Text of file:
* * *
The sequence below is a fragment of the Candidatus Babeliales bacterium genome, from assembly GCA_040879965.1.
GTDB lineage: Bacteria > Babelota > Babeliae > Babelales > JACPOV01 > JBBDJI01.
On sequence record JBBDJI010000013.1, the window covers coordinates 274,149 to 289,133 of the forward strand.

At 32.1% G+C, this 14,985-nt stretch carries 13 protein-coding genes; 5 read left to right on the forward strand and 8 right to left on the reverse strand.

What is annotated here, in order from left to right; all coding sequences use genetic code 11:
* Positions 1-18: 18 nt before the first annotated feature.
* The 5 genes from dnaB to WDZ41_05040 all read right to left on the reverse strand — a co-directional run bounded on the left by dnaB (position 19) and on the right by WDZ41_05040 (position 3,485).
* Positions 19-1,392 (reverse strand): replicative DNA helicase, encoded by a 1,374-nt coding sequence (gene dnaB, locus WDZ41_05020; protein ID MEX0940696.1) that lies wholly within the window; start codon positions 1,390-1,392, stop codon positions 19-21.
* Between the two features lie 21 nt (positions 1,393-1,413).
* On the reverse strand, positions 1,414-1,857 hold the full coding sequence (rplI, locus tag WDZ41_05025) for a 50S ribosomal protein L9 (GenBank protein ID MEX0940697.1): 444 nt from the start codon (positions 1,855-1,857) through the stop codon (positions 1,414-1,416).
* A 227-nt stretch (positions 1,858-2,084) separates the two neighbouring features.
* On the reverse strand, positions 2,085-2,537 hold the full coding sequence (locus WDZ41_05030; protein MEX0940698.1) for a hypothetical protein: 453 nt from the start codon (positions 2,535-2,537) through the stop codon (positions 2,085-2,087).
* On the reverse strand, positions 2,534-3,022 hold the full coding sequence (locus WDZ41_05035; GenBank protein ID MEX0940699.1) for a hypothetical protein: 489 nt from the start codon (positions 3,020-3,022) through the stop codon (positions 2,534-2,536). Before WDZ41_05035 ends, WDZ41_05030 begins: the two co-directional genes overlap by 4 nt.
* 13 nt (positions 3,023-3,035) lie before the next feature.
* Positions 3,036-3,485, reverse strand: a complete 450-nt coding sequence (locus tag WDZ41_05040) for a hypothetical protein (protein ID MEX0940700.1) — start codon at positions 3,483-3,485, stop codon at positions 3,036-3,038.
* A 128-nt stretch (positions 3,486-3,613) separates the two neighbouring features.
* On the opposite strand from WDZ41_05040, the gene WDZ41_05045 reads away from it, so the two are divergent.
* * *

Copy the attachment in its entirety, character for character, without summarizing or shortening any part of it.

The sequence below is a fragment of the Candidatus Babeliales bacterium genome, from assembly GCA_040879965.1.
GTDB lineage: Bacteria > Babelota > Babeliae > Babelales > JACPOV01 > JBBDJI01.
On sequence record JBBDJI010000013.1, the window covers coordinates 274,149 to 289,133 of the forward strand.

At 32.1% G+C, this 14,985-nt stretch carries 13 protein-coding genes; 5 read left to right on the forward strand and 8 right to left on the reverse strand.

What is annotated here, in order from left to right; all coding sequences use genetic code 11:
* Positions 1-18: 18 nt before the first annotated feature.
* The 5 genes from dnaB to WDZ41_05040 all read right to left on the reverse strand — a co-directional run bounded on the left by dnaB (position 19) and on the right by WDZ41_05040 (position 3,485).
* Positions 19-1,392 (reverse strand): replicative DNA helicase, encoded by a 1,374-nt coding sequence (gene dnaB, locus WDZ41_05020; protein ID MEX0940696.1) that lies wholly within the window; start codon positions 1,390-1,392, stop codon positions 19-21.
* Between the two features lie 21 nt (positions 1,393-1,413).
* On the reverse strand, positions 1,414-1,857 hold the full coding sequence (rplI, locus tag WDZ41_05025) for a 50S ribosomal protein L9 (GenBank protein ID MEX0940697.1): 444 nt from the start codon (positions 1,855-1,857) through the stop codon (positions 1,414-1,416).
* A 227-nt stretch (positions 1,858-2,084) separates the two neighbouring features.
* On the reverse strand, positions 2,085-2,537 hold the full coding sequence (locus WDZ41_05030; protein MEX0940698.1) for a hypothetical protein: 453 nt from the start codon (positions 2,535-2,537) through the stop codon (positions 2,085-2,087).
* On the reverse strand, positions 2,534-3,022 hold the full coding sequence (locus WDZ41_05035; GenBank protein ID MEX0940699.1) for a hypothetical protein: 489 nt from the start codon (positions 3,020-3,022) through the stop codon (positions 2,534-2,536). Before WDZ41_05035 ends, WDZ41_05030 begins: the two co-directional genes overlap by 4 nt.
* 13 nt (positions 3,023-3,035) lie before the next feature.
* Positions 3,036-3,485, reverse strand: a complete 450-nt coding sequence (locus tag WDZ41_05040) for a hypothetical protein (protein ID MEX0940700.1) — start codon at positions 3,483-3,485, stop codon at positions 3,036-3,038.
* A 128-nt stretch (positions 3,486-3,613) separates the two neighbouring features.
* On the opposite strand from WDZ41_05040, the gene WDZ41_05045 reads away from it, so the two are divergent.